Teaching Young Adults with Intellectual Disability Grocery Shopping Skills in a Community Setting Using Least-to-Most Prompting

  • Vanessa Gil
  • Kyle D. BennettEmail author
  • Patricia M. Barbetta
Brief Practice


Using a multiple probe design, we examined the effects of least-to-most prompting to teach young adults with intellectual disability (ID) to locate and select items using a grocery list presented on an iPad. Sessions were conducted entirely in a community grocery store. The results indicated that participants learned to use an initial grocery list, with one participant demonstrating the ability to use a re-sequenced grocery list and a list with novel items. These results are discussed along with implications for practice.


Least-to-most prompting Moderate intellectual disability Young adults Grocery list iPad 



The authors thank Mashal Salman Aljehany for assisting with data collection. This study is based on the doctoral dissertation of Vanessa Gil.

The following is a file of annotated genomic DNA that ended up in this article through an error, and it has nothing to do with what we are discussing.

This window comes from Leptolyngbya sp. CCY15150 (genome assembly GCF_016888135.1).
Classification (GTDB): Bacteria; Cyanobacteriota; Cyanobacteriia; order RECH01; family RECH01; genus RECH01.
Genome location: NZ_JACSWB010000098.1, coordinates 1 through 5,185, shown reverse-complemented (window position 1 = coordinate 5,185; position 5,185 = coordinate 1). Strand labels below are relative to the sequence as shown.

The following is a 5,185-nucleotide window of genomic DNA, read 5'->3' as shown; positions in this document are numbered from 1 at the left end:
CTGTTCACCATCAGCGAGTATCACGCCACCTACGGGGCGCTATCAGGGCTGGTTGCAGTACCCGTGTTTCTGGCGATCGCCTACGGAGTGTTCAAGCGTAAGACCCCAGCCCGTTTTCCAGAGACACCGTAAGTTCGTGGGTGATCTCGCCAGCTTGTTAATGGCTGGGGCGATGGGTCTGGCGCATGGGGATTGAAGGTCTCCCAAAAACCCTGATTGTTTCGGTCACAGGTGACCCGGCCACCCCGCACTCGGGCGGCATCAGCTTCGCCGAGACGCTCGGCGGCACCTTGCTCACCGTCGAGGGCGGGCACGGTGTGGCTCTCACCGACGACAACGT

Compliance with Ethical Standards

Conflicts of Interests

The authors declare that they have no conflicts of interests.

Ethical Approval

All procedures performed in studies involving human participants were in accordance with the ethical standards of the institutional and/or national research committee and with the 1964 Helsinki declaration and its later amendments or comparable ethical standards.

Informed Consent

Informed consent was obtained from all individual participants included in the study.


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Copyright information

© Association for Behavior Analysis International 2019

Authors and Affiliations

  • Vanessa Gil
    • 1
  • Kyle D. Bennett
    • 1
    Email author
  • Patricia M. Barbetta
    • 1
  1. 1.Department of Teaching and LearningFlorida International UniversityMiamiUSA

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